scope of the present invention. Preferred compounds are those with the absolute configuration of the compound of this invention which produces the more desirable biological activity. Separated, pure and partially purified isomers and racemic mixtures of the compounds of this invention are each included within the scope of the present invention.

The purification of said isomers and the separation of said isomeric mixtures can be accomplished by standard techniques known in the art.

Pharmaceutical acceptable salts of these compounds are also within the scope of this invention. The term"pharmaceutically acceptable salt"refers to a relatively non-toxic, inorganic or organic salt of a compound of the present invention. For example, see S. M.

Berge, et al."Pharmaceutical Salts,"J. Pharm. Sci., 66: 1-19,1977.

Representative salts of the compounds of this invention include the conventional non-toxic salts and the quaternary ammonium salts that are formed, for example, from inorganic or organic acids or bases by means well known in the art. For example, such acid addition salts include acetate, adipate, alginate, ascorbate, aspartate, benzoate, benzenesulfonate, bisulfate, butyrate, citrate, camphorate, camphorsulfonate, cinnamate, cyclopentanepropionate, digluconate, dodecylsulfate, ethanesulfonate, fumarate, glucoheptanoate, glycerophosphate, hemisulfate, heptanoate, hexanoate, hydrochloride, hydrobromide, hydroiodide, 2-hydroxyethanesulfonate, itaconate, lactate, maleat, mandelate, methanesulfonate, 2-naphthalenesulfonate, nicotinate, nitrate, oxalate, pamoate, pectinate, persulfate, 3-phenylpropionate, picrate, pivalate, propionate, succinate, sulfonate, tartrate, thiocyanate, tosylat, and undecanoate.

Base salts include alkali metal salts such as potassium and sodium salts, alkaline earth metal salts such as calcium and magnesium salts, and ammonium salts with organic bases such as dicyclohexylamine and N-methyl-D-glucamine. Additionally, basic nitrogen containing groups may be quaternized with such agents as lower alkyl halides such as methyl, ethyl, propyl, and butyl chlorides, bromides and iodides; dialkyl sulfates like dimethyl, diethyl, and dibutyl sulfate ; and diamyl sulfates, long chain halides such as decyl, lauryl, myristyl and stearyl chlorides, bromides and iodides, aralkyl halides like benzyl and phenethyl bromides and others.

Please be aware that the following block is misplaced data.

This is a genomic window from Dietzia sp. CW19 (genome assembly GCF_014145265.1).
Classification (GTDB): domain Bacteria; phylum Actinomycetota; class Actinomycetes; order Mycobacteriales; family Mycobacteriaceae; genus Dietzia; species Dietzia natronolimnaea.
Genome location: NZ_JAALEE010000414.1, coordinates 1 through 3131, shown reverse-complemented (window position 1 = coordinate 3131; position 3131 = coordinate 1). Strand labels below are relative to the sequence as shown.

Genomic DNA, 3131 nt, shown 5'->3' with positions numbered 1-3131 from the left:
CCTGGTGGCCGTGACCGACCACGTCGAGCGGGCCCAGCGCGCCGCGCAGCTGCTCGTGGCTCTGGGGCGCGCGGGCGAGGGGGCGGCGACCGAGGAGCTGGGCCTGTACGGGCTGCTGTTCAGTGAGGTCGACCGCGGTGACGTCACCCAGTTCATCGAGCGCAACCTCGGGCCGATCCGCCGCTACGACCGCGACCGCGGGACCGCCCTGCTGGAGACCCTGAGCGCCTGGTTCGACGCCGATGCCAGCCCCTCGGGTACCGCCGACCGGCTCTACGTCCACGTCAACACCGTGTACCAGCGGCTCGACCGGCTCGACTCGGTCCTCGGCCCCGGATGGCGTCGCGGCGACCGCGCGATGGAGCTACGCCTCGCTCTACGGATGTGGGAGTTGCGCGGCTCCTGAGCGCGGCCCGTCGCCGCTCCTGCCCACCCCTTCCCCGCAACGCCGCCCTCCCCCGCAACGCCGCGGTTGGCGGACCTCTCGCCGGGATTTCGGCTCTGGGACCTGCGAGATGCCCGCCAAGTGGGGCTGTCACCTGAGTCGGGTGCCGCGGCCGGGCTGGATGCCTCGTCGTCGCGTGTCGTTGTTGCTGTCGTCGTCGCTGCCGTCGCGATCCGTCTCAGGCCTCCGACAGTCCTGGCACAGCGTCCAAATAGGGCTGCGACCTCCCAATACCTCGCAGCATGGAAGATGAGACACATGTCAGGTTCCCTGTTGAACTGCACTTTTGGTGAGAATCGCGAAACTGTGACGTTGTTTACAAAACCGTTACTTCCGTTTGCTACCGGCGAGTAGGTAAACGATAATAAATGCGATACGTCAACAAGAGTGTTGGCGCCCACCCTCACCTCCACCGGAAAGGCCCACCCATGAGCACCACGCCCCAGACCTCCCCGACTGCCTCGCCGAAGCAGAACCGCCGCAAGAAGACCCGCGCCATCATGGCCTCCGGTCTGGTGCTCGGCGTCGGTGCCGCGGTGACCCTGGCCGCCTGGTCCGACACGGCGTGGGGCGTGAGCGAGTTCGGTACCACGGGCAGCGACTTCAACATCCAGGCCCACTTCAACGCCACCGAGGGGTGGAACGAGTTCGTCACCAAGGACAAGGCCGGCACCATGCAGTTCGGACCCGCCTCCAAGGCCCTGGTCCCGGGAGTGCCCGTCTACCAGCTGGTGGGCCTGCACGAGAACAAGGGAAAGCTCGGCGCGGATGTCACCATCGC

The term"pharmaceutically acceptable carbonate"refers to a relatively non-toxic carbonate derivative of a compound of the present invention where the H atom of an acid hydroxyl group of a compound of Table I has been replaced with a alkoxy-carbonyl group where said alkoxy may be substituted with phenyl, alkoxy, and the like. The carbonates of the compounds of this invention include pharmaceutically acceptable carbonates such as methyl-, ethyl-, propyl-, isopropyl-, butyl-, isobutyl-or pentyl-carbonate. Other examples of

alkoxy-carbonyl groups include-C (=O) OCH2CH3 (ethyl carbonate) and -C (=O) OCH (CH3) 2 (isopropyl carbonate).

The term"pharmaceutically acceptable O-acylated derivative"refers to a relatively non-toxic O-acylated derivative of the present invention where the O atom of the hydroxamic acid group is substituted with an acyl group such as acetyl, propanol, butanoyl, benzoyl or toluoyl and the like.

These carbonate and O-acylated derivative (s) may be hydrolyzed at physiological pH values or may be cleaved by endogenous esterases or lipases in vivo to release the parent compound as the active material for treating hyper-proliferative disorders. (See, e. g., U. S. Patent No. 4,942, 184, U. S. Patent No. 4,960, 790, U. S. Patent No. 5,817, 840, and U. S.

Patent No. 5824701, all of which are incorporated herein by reference in their entirety, and references therein.) A sample of representative compounds of this invention are described in Table 1.